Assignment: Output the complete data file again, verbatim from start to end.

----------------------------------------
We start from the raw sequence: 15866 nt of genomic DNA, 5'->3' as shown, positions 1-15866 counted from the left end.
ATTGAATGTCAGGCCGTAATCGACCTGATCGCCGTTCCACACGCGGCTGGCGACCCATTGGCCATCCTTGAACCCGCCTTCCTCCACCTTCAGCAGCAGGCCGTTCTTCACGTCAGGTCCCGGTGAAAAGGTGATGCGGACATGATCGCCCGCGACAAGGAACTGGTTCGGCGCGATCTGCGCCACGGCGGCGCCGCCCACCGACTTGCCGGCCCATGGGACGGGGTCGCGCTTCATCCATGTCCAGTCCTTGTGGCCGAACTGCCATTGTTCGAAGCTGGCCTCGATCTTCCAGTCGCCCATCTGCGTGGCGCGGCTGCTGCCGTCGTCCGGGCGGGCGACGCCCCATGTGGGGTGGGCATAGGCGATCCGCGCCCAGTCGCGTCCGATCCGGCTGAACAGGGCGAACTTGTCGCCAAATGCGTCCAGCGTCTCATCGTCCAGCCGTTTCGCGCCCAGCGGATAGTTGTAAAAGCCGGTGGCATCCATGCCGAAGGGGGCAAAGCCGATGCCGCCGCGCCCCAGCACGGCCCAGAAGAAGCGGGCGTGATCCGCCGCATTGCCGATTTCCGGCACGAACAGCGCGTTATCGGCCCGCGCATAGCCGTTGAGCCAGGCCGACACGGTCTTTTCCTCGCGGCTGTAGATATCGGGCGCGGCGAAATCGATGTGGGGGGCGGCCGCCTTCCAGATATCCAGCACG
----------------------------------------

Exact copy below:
We start from the raw sequence: 15866 nt of genomic DNA, 5'->3' as shown, positions 1-15866 counted from the left end.
ATTGAATGTCAGGCCGTAATCGACCTGATCGCCGTTCCACACGCGGCTGGCGACCCATTGGCCATCCTTGAACCCGCCTTCCTCCACCTTCAGCAGCAGGCCGTTCTTCACGTCAGGTCCCGGTGAAAAGGTGATGCGGACATGATCGCCCGCGACAAGGAACTGGTTCGGCGCGATCTGCGCCACGGCGGCGCCGCCCACCGACTTGCCGGCCCATGGGACGGGGTCGCGCTTCATCCATGTCCAGTCCTTGTGGCCGAACTGCCATTGTTCGAAGCTGGCCTCGATCTTCCAGTCGCCCATCTGCGTGGCGCGGCTGCTGCCGTCGTCCGGGCGGGCGACGCCCCATGTGGGGTGGGCATAGGCGATCCGCGCCCAGTCGCGTCCGATCCGGCTGAACAGGGCGAACTTGTCGCCAAATGCGTCCAGCGTCTCATCGTCCAGCCGTTTCGCGCCCAGCGGATAGTTGTAAAAGCCGGTGGCATCCATGCCGAAGGGGGCAAAGCCGATGCCGCCGCGCCCCAGCACGGCCCAGAAGAAGCGGGCGTGATCCGCCGCATTGCCGATTTCCGGCACGAACAGCGCGTTATCGGCCCGCGCATAGCCGTTGAGCCAGGCCGACACGGTCTTTTCCTCGCGGCTGTAGATATCGGGCGCGGCGAAATCGATGTGGGGGGCGGCCGCCTTCCAGATATCCAGCACG